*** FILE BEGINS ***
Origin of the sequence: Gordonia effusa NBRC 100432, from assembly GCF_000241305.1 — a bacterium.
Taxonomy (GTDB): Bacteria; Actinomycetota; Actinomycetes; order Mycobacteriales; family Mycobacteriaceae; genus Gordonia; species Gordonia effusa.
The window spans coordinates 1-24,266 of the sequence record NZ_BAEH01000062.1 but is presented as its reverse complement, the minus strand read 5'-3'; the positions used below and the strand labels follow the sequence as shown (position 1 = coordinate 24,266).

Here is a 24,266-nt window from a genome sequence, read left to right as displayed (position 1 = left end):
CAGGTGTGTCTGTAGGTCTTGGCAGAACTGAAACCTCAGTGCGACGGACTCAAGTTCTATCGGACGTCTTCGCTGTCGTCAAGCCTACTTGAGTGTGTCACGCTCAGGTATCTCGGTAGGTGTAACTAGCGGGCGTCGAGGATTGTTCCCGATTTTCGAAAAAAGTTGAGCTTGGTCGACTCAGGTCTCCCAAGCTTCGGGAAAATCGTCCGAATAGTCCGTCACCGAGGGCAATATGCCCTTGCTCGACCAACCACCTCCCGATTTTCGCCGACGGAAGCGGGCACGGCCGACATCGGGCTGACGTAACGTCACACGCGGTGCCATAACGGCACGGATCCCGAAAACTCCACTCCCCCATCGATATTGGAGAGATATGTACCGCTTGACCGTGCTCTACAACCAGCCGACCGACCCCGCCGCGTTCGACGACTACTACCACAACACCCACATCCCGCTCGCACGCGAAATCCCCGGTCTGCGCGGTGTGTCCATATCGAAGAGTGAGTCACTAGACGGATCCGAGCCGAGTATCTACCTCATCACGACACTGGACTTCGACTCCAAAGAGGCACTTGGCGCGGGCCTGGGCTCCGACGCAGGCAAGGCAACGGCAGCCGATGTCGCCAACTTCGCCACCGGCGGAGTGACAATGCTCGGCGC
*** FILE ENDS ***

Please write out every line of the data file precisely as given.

Origin of the sequence: Gordonia effusa NBRC 100432, from assembly GCF_000241305.1 — a bacterium.
Taxonomy (GTDB): Bacteria; Actinomycetota; Actinomycetes; order Mycobacteriales; family Mycobacteriaceae; genus Gordonia; species Gordonia effusa.
The window spans coordinates 1-24,266 of the sequence record NZ_BAEH01000062.1 but is presented as its reverse complement, the minus strand read 5'-3'; the positions used below and the strand labels follow the sequence as shown (position 1 = coordinate 24,266).

Here is a 24,266-nt window from a genome sequence, read left to right as displayed (position 1 = left end):
CAGGTGTGTCTGTAGGTCTTGGCAGAACTGAAACCTCAGTGCGACGGACTCAAGTTCTATCGGACGTCTTCGCTGTCGTCAAGCCTACTTGAGTGTGTCACGCTCAGGTATCTCGGTAGGTGTAACTAGCGGGCGTCGAGGATTGTTCCCGATTTTCGAAAAAAGTTGAGCTTGGTCGACTCAGGTCTCCCAAGCTTCGGGAAAATCGTCCGAATAGTCCGTCACCGAGGGCAATATGCCCTTGCTCGACCAACCACCTCCCGATTTTCGCCGACGGAAGCGGGCACGGCCGACATCGGGCTGACGTAACGTCACACGCGGTGCCATAACGGCACGGATCCCGAAAACTCCACTCCCCCATCGATATTGGAGAGATATGTACCGCTTGACCGTGCTCTACAACCAGCCGACCGACCCCGCCGCGTTCGACGACTACTACCACAACACCCACATCCCGCTCGCACGCGAAATCCCCGGTCTGCGCGGTGTGTCCATATCGAAGAGTGAGTCACTAGACGGATCCGAGCCGAGTATCTACCTCATCACGACACTGGACTTCGACTCCAAAGAGGCACTTGGCGCGGGCCTGGGCTCCGACGCAGGCAAGGCAACGGCAGCCGATGTCGCCAACTTCGCCACCGGCGGAGTGACAATGCTCGGCGC